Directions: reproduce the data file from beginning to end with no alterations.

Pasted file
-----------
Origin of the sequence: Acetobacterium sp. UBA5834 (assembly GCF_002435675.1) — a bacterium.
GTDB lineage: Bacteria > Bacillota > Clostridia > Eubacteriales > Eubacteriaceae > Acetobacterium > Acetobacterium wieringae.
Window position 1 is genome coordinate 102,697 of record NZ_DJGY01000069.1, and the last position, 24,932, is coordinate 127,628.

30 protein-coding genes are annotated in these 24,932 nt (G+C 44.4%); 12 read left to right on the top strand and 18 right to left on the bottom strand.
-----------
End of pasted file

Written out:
Origin of the sequence: Acetobacterium sp. UBA5834 (assembly GCF_002435675.1) — a bacterium.
GTDB lineage: Bacteria > Bacillota > Clostridia > Eubacteriales > Eubacteriaceae > Acetobacterium > Acetobacterium wieringae.
Window position 1 is genome coordinate 102,697 of record NZ_DJGY01000069.1, and the last position, 24,932, is coordinate 127,628.

30 protein-coding genes are annotated in these 24,932 nt (G+C 44.4%); 12 read left to right on the top strand and 18 right to left on the bottom strand.